Has your employer announced plans to return to the office, and you find that on-site work no longer appeals to you? Are you a company that has been hit hard by mass resignations? No matter who you are, you’ve likely heard of the Great Resignation – a new phenomenon associated with the high numbers of employees leaving their jobs following the end of the pandemic.
A third of the UK’s workforce is considering a career change – numbers that have not been seen since the recession in 2009. Meanwhile, companies struggle to retain the existing staff or recruit new talent, putting themselves in a rather tricky position.
So, what exactly is happening, and why are people quitting jobs en masse?
Continue reading to learn why people are considering ditching their jobs and what employers can do to combat the issue.
Why Are Employees Leaving?
There are myriad reasons why workers are hesitant to transition back to their workplaces. Living through the pandemic afforded us the time and space to reflect on the balance we want in our personal and professional lives. Now people have a strong opinion about their relationship with work, and they are feeling empowered to switch jobs at an unprecedented rate.
People Were Considering Career Change Before the Pandemic
It is in our nature to be open-minded and curious about new experiences. We’ve all been in a scenario when we thought about leaving our current job, but eventually, we didn’t as we found some convenient excuse or simply didn’t want it enough.
Then the pandemic hit, and the uncertainty spread. We clung to our current jobs out of fear of losing them if the company went under. However, as the pandemic is winding down and employers are urging us to go back to the premises, our desire to leap into a new career is becoming more pronounced.
In many people’s heads, the dilemma is quite apparent – stay in the current job and take all the repercussions coming your way, or try something new. With job openings booming, workers feel confident that they can land their next opportunity in no time.
Employees Don’t Believe in Office as a Space That Enables Greater Productivity
Is it accurate to say that working on-site always equals productivity? Having worked from home for a few years, many are convinced that working in the office is overrated. Yes, leaders still widely praise better team collaboration, communication, and synergy for using the office, but is it necessary to force an on-premise model if the tasks still get done?
Aside from that, we have already discussed the issue surrounding the commuting culture (link to the blog about commuting). During the pandemic, numerous employees actually relocated because virtual working allowed them to be closer to family and friends or simply take advantage of more affordable living in a budget-friendly location. People just do not want to travel anymore.
The Newfound Freedom Enabled by Flexible Working
People have a strong desire to maintain their work-life balance. Whether that involves living in a different city further away from the job’s headquarters, travelling abroad, balancing work and hobbies, or taking care of the children, employees simply do not have an incentive to return to work after Covid is fully over.
According to the study conducted by Microsoft, one out of every five employees believes their company does not care about their work-life balance. Thus, people are prepared to leave their current positions for more accommodating employers.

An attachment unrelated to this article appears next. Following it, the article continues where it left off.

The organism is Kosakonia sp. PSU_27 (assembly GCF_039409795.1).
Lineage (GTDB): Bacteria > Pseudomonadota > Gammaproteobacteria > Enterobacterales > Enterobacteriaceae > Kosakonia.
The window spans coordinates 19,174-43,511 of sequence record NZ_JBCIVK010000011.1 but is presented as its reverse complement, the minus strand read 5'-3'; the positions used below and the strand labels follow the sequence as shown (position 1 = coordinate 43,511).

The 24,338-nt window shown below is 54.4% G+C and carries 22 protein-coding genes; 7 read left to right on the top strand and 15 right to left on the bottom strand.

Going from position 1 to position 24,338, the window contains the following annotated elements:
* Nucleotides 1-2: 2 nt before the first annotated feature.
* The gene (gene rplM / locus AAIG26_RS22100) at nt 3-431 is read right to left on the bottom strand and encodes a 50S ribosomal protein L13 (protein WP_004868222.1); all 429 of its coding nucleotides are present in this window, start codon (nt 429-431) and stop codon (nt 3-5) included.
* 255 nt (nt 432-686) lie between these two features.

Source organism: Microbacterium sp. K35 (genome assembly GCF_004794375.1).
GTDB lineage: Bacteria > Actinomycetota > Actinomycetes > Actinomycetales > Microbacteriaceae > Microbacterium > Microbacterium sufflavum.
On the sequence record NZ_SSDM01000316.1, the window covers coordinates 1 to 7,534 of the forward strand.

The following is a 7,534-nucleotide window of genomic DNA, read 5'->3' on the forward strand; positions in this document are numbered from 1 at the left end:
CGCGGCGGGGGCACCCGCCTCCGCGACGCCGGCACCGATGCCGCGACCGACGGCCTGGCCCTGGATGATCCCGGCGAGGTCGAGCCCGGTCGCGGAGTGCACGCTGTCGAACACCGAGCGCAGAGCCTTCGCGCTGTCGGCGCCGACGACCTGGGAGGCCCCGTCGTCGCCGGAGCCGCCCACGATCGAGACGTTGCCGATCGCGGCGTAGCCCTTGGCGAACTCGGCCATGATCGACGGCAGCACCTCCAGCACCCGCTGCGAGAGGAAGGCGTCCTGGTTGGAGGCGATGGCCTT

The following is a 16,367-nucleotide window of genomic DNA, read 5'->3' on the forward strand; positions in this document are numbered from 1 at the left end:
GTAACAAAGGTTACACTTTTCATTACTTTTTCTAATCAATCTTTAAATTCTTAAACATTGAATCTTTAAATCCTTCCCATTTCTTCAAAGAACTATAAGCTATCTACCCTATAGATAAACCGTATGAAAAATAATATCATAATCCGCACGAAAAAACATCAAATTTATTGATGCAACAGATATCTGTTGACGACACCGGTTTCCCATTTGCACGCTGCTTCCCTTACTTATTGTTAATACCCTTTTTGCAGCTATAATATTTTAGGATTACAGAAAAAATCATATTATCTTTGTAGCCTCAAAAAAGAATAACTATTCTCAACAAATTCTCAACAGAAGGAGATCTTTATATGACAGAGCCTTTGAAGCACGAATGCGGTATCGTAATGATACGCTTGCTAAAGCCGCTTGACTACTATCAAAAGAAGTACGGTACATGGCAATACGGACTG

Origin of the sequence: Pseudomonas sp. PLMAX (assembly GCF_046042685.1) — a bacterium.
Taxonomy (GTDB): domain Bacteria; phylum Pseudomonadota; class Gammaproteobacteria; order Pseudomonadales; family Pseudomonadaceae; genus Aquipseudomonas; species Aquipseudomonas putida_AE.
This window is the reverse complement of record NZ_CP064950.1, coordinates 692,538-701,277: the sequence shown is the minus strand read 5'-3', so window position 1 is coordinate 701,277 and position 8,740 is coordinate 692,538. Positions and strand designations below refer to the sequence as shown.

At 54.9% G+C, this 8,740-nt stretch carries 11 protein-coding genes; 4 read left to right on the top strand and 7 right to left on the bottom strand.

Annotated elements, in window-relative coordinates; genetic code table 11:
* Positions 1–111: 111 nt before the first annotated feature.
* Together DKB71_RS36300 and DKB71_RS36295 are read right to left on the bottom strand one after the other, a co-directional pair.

What Can Organisations Do to Retain and Attract the Talent?
Companies need to look for ways to expand the benefits of virtual work enjoyed by many employees during the pandemic. However, it all must start with the change in how we perceive the workplace.
Remote Work is Here to Stay
The truth is that virtual work, or at least hybrid, will be a natural course moving forward. Organisations saw that they could still get things done without having people physically on-site in the meeting rooms. And that is precisely what employees want, too.
The monolithic approach to return-to-office plans continues to reinforce the negative employees’ perceptions. As a result, companies risk losing talents to competitors while failing to recruit new ones. Businesses should be looking for ways to meet workers at the point where they’re, rather than force a hard return to the office.
Digital Office Solution – A Way to Keep Workers In?
Leaders must address the evolving needs of their teams as the post-pandemic world unfolds. Rather than thinking about getting everybody back, companies should explore how to extend virtual work and leverage the technology to support employees in the new era of online office.
At My G-Nation, our digital office solution is built with time spent understanding people’s working habits and activities in the office while not forgetting the critical KPIs that organisations want to accomplish.
We’re a leading digital office for hybrid and remote working, with customisable rooms, file storage, automated status updates, and task management and collaboration tools. Our business is passionate about giving your remote team the best balance of asynchronous and synchronous communication to succeed in their roles and exceed their performance expectations. When your teams perform, your business thrives.
I want to see a positive change in my remote team’s performance.
Supporting the newly emerging needs of the workforce requires a more lenient approach and innovative solutions. It has never been easier for people to change jobs; however, most importantly, they feel empowered to do so. The labour market and the rising number of job openings are favourable conditions, so it is clear that if the opportunity comes, employees will resign without looking back.
Get ahead of these risks and consider My Digital Office as your new way of work.